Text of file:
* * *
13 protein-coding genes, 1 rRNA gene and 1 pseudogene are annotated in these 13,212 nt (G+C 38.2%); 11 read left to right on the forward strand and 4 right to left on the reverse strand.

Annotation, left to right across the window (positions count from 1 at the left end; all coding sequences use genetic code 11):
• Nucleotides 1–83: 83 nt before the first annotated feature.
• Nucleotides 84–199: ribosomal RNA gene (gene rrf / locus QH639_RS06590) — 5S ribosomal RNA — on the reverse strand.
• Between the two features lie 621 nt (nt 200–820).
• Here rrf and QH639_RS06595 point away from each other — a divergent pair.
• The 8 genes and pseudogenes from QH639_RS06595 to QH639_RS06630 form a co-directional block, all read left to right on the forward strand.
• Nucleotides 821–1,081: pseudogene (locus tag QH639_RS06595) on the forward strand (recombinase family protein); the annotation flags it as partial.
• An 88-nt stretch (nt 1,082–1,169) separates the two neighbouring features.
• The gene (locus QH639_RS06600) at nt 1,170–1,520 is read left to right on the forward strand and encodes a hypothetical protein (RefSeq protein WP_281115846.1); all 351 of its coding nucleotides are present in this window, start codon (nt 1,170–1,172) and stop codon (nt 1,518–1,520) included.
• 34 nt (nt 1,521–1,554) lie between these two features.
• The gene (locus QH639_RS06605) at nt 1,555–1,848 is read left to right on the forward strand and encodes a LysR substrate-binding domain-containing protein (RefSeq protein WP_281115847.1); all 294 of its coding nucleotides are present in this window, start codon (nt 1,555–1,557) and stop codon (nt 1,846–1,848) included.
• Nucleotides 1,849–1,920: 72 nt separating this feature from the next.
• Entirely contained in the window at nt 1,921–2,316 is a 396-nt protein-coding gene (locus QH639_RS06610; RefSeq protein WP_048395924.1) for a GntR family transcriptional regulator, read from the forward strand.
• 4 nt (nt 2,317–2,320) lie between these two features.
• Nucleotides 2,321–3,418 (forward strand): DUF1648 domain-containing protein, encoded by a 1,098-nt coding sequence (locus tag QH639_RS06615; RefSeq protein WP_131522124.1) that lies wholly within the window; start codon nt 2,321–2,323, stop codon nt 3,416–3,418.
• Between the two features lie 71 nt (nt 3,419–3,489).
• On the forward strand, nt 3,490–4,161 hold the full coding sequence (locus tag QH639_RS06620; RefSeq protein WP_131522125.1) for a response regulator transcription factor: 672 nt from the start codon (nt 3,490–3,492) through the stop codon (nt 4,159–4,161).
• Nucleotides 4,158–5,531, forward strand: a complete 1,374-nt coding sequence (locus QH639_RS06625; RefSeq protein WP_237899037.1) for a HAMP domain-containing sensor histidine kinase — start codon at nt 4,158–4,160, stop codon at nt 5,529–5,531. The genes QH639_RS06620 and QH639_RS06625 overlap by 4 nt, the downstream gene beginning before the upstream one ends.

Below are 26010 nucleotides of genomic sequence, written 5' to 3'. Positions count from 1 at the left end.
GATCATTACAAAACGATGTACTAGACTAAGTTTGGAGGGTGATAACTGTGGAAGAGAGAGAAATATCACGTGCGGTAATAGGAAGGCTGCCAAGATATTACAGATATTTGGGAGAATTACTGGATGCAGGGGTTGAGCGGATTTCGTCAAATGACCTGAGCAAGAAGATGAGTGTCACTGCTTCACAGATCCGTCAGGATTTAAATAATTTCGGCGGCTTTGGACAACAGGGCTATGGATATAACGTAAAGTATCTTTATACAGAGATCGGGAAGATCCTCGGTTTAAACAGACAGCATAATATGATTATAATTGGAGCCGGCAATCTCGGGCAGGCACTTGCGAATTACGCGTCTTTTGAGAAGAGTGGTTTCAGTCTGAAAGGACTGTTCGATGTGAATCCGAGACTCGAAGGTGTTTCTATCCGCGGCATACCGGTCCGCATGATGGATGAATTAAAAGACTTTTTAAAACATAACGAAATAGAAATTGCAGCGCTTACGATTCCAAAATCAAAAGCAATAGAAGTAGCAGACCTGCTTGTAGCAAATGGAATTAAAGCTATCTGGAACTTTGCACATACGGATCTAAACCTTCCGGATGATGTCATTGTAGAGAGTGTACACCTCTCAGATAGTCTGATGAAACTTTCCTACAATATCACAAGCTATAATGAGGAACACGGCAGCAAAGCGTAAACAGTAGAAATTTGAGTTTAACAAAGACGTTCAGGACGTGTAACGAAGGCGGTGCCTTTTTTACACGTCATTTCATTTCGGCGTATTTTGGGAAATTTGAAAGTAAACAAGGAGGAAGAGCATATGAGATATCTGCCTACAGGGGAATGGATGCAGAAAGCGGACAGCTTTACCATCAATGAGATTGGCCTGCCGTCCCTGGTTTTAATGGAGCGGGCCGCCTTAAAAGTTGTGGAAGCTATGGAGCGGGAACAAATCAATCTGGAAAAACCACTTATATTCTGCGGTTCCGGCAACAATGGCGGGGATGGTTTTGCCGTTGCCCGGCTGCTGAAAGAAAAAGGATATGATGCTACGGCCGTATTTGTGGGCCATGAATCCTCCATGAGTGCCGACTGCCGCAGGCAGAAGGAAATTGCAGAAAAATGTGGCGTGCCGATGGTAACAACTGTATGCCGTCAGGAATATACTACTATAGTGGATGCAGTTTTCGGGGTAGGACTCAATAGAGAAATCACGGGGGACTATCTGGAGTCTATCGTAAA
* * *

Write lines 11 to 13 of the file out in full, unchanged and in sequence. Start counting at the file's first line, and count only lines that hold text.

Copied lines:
• 34 nt (nt 1,521–1,554) lie between these two features.
• The gene (locus QH639_RS06605) at nt 1,555–1,848 is read left to right on the forward strand and encodes a LysR substrate-binding domain-containing protein (RefSeq protein WP_281115847.1); all 294 of its coding nucleotides are present in this window, start codon (nt 1,555–1,557) and stop codon (nt 1,846–1,848) included.
• Nucleotides 1,849–1,920: 72 nt separating this feature from the next.